Outstanding Effect Shots, part 24 of 24

Welcome to the Single-Minded Movie Blog advent calendar. Between the 1st and the 24th of December every day will bring you a short post about a classic or not so classic shot from the golden era of visual effects.

Nakatomi Plaza aftermath
- in Die Hard (1988)

Using the 20th Century Fox headquarters, Fox Plaza, to double for the fictional Nakatomi Plaza in Die Hard seemed like a good, cheap solution. However, since the powers that be had famously forbidden the production to actually blow up the building, the model makers at Boss Film Studies had to be called in.

At the very end of the film we get this magnificent shot that shows the aftermath of the so-called terrorist attack. The camera starts at the top of the building, showing the burning rooftop, and then tilts down to the street to reveal the chaotic scene at the ground level.

The second part of the shot was indeed done on location, with hundreds of extras, debris everywhere and the charred remains of a helicopter. The first part of the shot, however, is a finely detailed 23 feet tall model, shot on the backlot at Boss.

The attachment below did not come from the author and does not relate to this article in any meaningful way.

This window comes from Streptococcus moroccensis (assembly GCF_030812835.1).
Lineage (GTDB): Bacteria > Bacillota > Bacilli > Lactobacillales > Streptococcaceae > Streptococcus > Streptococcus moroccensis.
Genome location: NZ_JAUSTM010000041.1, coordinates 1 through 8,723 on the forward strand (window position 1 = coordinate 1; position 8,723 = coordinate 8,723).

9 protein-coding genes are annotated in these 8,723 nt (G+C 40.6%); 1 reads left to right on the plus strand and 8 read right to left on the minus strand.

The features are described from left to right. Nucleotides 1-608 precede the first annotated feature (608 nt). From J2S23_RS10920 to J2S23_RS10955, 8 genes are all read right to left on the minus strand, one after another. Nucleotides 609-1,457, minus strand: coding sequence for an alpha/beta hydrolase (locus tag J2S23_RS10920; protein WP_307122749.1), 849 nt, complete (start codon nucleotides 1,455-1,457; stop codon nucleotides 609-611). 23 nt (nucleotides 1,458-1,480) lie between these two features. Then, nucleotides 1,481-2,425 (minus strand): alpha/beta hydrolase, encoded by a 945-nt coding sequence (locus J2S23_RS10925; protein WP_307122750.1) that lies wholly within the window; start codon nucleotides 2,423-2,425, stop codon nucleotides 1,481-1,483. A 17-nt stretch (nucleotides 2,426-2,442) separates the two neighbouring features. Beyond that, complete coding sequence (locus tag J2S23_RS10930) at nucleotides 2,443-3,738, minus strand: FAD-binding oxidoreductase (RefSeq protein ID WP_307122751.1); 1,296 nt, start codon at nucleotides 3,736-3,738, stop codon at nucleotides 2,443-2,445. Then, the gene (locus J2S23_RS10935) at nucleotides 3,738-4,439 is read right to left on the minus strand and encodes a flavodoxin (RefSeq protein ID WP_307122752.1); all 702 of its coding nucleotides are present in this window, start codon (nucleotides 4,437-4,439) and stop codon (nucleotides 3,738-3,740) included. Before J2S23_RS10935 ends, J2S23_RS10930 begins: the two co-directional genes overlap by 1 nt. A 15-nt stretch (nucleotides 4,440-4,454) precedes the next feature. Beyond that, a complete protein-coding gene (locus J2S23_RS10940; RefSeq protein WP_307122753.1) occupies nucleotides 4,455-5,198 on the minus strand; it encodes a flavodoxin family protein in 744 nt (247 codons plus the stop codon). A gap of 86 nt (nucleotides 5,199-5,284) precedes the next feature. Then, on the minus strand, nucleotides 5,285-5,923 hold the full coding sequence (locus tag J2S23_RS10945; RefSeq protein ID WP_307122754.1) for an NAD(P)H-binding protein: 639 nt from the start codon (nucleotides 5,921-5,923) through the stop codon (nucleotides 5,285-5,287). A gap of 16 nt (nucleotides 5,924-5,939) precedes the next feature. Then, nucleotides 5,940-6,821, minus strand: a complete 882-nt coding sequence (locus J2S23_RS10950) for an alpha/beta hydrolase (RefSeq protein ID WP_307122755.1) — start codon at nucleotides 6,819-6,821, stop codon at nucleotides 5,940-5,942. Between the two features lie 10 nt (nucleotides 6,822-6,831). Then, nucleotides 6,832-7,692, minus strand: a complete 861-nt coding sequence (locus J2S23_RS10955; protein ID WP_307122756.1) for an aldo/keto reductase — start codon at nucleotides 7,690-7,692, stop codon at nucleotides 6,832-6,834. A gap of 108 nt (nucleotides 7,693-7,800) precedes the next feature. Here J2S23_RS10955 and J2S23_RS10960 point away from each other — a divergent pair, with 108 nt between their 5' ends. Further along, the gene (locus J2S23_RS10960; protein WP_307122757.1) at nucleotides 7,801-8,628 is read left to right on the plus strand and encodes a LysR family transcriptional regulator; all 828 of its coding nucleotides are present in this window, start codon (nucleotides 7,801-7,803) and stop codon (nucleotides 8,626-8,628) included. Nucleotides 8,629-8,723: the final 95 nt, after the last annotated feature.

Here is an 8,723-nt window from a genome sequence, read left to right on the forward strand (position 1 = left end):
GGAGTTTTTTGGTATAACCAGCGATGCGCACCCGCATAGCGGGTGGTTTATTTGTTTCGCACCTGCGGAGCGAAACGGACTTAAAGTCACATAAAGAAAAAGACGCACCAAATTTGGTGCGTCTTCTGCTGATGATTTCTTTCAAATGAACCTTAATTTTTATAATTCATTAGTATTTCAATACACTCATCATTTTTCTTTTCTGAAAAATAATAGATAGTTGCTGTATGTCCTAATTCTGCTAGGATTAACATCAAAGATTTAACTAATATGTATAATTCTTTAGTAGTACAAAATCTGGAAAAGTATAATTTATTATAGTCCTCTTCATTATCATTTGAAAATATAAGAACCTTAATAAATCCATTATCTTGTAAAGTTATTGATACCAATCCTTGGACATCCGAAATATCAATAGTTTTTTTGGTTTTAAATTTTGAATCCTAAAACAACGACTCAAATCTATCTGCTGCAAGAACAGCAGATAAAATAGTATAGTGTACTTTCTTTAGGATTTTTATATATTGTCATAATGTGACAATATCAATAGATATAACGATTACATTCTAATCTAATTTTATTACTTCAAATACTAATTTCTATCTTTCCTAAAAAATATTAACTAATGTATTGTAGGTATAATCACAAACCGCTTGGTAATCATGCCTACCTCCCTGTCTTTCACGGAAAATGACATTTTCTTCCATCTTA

The location footage was projected on a wall and tracked by computer, so the camera move could be repeated on the model. The idea was, that as some point there would be a transition from the model footage, to the "real" footage. Tissue paper was cut into tiny bits and shot separately in several layers to look like office paper tumbling down over the scene.

In the final shot all the elements come together perfectly, and the transition from the model to the real building is flawless. Yet another example of stunning movie magic. Christmas magic even.

And with that I wish you a Merry Christmas and a Happy New Year. Thanks to Mr. Dennis Rosenfeld for his invaluable contribution, and thanks for reading.

As is tradition there will be a final 2012 post on the last day of the year, but until then.... Yippee ki-yay!

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